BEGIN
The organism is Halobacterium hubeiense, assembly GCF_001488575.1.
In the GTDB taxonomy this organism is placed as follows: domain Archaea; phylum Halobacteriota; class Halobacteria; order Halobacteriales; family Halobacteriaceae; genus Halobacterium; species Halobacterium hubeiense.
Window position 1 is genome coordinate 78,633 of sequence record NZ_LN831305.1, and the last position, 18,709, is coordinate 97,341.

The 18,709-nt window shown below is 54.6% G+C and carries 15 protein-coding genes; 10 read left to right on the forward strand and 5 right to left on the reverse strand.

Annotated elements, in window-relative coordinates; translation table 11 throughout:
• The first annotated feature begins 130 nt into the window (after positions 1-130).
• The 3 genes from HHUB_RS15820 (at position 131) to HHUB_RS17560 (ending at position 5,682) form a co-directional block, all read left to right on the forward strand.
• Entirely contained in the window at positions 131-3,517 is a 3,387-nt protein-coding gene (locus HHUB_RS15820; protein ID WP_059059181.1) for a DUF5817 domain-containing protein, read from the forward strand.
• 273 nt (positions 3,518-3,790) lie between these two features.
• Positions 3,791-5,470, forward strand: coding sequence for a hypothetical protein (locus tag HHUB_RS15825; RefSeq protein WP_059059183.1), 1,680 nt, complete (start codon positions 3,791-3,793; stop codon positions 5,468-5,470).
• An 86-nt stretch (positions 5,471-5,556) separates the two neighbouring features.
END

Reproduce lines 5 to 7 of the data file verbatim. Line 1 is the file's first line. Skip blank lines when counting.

Annotated elements, in window-relative coordinates; translation table 11 throughout:
• The first annotated feature begins 130 nt into the window (after positions 1-130).
• The 3 genes from HHUB_RS15820 (at position 131) to HHUB_RS17560 (ending at position 5,682) form a co-directional block, all read left to right on the forward strand.